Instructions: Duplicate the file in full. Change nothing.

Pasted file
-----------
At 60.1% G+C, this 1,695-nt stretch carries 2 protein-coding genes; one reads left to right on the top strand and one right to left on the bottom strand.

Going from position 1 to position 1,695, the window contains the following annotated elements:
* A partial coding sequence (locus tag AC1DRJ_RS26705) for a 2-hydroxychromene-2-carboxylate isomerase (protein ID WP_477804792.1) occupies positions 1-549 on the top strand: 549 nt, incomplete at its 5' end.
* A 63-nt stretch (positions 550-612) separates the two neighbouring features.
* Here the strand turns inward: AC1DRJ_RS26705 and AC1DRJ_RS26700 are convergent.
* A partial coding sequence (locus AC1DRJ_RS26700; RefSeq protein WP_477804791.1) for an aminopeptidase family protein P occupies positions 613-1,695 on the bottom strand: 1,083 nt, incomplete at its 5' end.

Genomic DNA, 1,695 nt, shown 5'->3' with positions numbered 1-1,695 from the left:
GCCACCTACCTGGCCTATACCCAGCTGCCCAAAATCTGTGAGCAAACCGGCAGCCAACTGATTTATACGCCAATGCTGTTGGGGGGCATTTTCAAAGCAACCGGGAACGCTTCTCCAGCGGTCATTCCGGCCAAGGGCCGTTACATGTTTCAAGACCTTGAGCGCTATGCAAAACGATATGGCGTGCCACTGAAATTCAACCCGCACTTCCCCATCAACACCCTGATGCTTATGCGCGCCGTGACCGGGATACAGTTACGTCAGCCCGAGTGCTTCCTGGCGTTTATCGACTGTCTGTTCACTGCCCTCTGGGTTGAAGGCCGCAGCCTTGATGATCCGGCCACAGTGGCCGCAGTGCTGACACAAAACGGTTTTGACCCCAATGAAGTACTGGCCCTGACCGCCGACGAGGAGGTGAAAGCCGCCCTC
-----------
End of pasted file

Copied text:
At 60.1% G+C, this 1,695-nt stretch carries 2 protein-coding genes; one reads left to right on the top strand and one right to left on the bottom strand.

Going from position 1 to position 1,695, the window contains the following annotated elements:
* A partial coding sequence (locus tag AC1DRJ_RS26705) for a 2-hydroxychromene-2-carboxylate isomerase (protein ID WP_477804792.1) occupies positions 1-549 on the top strand: 549 nt, incomplete at its 5' end.
* A 63-nt stretch (positions 550-612) separates the two neighbouring features.
* Here the strand turns inward: AC1DRJ_RS26705 and AC1DRJ_RS26700 are convergent.
* A partial coding sequence (locus AC1DRJ_RS26700; RefSeq protein WP_477804791.1) for an aminopeptidase family protein P occupies positions 613-1,695 on the bottom strand: 1,083 nt, incomplete at its 5' end.

Genomic DNA, 1,695 nt, shown 5'->3' with positions numbered 1-1,695 from the left:
GCCACCTACCTGGCCTATACCCAGCTGCCCAAAATCTGTGAGCAAACCGGCAGCCAACTGATTTATACGCCAATGCTGTTGGGGGGCATTTTCAAAGCAACCGGGAACGCTTCTCCAGCGGTCATTCCGGCCAAGGGCCGTTACATGTTTCAAGACCTTGAGCGCTATGCAAAACGATATGGCGTGCCACTGAAATTCAACCCGCACTTCCCCATCAACACCCTGATGCTTATGCGCGCCGTGACCGGGATACAGTTACGTCAGCCCGAGTGCTTCCTGGCGTTTATCGACTGTCTGTTCACTGCCCTCTGGGTTGAAGGCCGCAGCCTTGATGATCCGGCCACAGTGGCCGCAGTGCTGACACAAAACGGTTTTGACCCCAATGAAGTACTGGCCCTGACCGCCGACGAGGAGGTGAAAGCCGCCCTC